Carrying a Ladder by Kay Ryan

Nige appreciates female poets in general, and Kay Ryan in particular…

Brit once made the observation that I read an awful lot of female novelists. It hadn’t really occurred to me, but of course he’s right – I do. Why? It’s certainly nothing programmatic – it’s just that (as it seems to me) for several decades now, so many of the best novelists, especially in England, have been women.

I don’t know why this is – perhaps the shaping of the novel by Jane Austen and Henry James somehow ‘feminised’ it, playing to the traditional strengths of women rather than men – psychological and emotional insight, fascination with nuances of behaviour and dialogue – or is that all stereotypical (after all James was a man)?

Anyway, I realise that my predilection for female writers also extends to poetry – at least American poetry, where my recent reading has involved Emily Dickinson, Elizabeth Bishop and Marianne Moore, and another poet I discovered (like so much else for which I’m grateful) by way of Anecdotal Evidence: Kay Ryan, who recently served a stint as America’s poet laureate.

Here is one of hers which I keep going back to and which seems to me a marvel of compressed wisdom and perfect placing of words…

Carrying a Ladder

We are always
really carrying
a ladder, but it’s
invisible. We
only know
the matter:
something precious
crashes; easy doors
prove impassable.
Or, in the body,
there’s too much
swing or off-
center gravity.
And, in the mind,
a drunken capacity,
access to out-of-range
apples. As though
one had a way to climb
out of the damage
and apology.

So simple, so true – and so in the tradition of Emily Dickinson and Elizabeth Bishop and Marianne Moore.

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About Author Profile: Nige

Cravat-Wearer of the Year Nige, who, like Mr Kenneth Horne, prefers to remain anonymous, is a founder blogger of The Dabbler and has been a co-blogger on the Bryan Appleyard Thought Experiments blog. He is the sole blogger on Nigeness, and (for now) a wholly owned subsidiary of NigeCorp. His principal aim is to share various of life's pleasures.

7 thoughts on “Carrying a Ladder by Kay Ryan

  1. Gaw
    January 26, 2012 at 07:34

    I can see why this is good but I’m a sucker for lyricism and this doesn’t seem to contain any, at least to my eye – it’s very cerebral. Following on from your comment on the Bosch post the other day, I find it interesting that your taste in poetry seems to be of such a different tenor to your taste in painting. Kay Ryan vs Titian… quite a contrast there!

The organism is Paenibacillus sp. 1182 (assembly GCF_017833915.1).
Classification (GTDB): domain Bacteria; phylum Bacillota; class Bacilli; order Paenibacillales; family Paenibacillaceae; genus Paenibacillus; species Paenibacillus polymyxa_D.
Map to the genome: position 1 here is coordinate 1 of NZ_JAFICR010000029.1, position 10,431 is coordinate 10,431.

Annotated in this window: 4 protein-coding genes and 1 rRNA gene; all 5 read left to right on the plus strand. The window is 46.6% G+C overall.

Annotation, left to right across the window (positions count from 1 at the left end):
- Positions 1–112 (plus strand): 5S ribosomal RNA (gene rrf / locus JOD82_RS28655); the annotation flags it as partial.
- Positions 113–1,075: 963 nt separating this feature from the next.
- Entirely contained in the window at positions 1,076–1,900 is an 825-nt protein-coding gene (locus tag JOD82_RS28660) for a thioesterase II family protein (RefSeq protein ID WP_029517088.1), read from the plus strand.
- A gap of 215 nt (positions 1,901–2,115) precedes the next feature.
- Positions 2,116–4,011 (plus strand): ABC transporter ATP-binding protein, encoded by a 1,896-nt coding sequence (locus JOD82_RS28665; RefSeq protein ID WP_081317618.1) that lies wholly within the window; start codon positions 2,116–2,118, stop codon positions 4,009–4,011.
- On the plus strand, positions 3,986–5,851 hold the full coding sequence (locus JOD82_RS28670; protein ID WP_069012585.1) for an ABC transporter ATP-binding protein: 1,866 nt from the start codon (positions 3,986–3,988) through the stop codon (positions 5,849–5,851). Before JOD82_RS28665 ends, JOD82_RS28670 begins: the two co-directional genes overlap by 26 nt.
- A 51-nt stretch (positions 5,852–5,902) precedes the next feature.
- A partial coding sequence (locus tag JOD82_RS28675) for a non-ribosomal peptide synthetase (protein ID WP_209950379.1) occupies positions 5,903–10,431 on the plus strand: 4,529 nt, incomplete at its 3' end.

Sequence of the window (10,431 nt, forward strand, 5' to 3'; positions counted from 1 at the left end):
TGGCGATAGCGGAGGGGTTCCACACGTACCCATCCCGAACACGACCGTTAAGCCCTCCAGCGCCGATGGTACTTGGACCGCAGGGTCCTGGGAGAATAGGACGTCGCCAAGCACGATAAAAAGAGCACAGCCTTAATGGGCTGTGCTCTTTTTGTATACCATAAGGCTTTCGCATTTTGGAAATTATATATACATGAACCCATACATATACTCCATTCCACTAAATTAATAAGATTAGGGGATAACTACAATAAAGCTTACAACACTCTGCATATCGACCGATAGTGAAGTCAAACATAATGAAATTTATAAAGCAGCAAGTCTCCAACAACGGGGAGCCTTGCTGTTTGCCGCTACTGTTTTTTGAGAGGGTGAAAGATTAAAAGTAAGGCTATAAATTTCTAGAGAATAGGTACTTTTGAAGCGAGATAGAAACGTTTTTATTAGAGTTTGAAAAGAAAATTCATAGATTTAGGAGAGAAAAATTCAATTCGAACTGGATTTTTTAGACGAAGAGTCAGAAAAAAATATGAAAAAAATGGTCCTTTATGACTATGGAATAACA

ian russell
    January 26, 2012 at 09:18

    I like this. I’ve read it a few times already. My ignorance of poetry is appalling, I had no idea America had a poet laureate. Now I suppose all countries do. Can we have a list?

  3. Worm
    January 26, 2012 at 09:43

    Would have been a great poem to read out at Norman Wisdom’s funeral

    January 26, 2012 at 10:21

    Comment of the Month, Worm!

    January 26, 2012 at 11:47

    I wouldn’t call it cerebral, Gaw – it has its own music, with all those half-rhymes and sounds chiming off each other, and is not as direct a statement as it seems. And I think Titian – at least in his later phases – has a terrific poise and restraint. His late paintings are very pared down – tho not as pared down as KR (but what is?).

    January 26, 2012 at 12:51

    Could a man write that poem, perhaps one with a strong feminine side?
    Remember that story of fingers and toes Nige, here’s some testosterone fueled male verse on the very subject.

    Twenty frozen fingers, twenty frozen toes
    Two blistered faces, frostbite on the nose
    One looks like Herzog who dropped his gloves on top
    And Lachernal tripped and fell, thought he never stop.
    Bop bop bop bop bop bop bop bop bop

    “Take me down to Oudot” was all that he would say
    “He’ll know what to do now” said Lionel Terray
    “Your blood is like black pudding” said Oudot, with his knife
    “It is not too late to amputate if I can save your life”
    Chop chop chop chop chop chop chop chop chop

    No more tiny fingers, no more tiny toes
    The memory lingers but the digit goes
    In an eastern railway carriage, where the river Ganges flows
    There are twenty tiny fingers and twenty tiny toes
    Chop chop chop chop chop chop chop chop chop

    The Ullapool GP, Dr Tom Patey, climbing legend, sadly now in some other place where, one hopes, he learned to tie knots properly.

    January 26, 2012 at 13:42

    Wonderful Malty!

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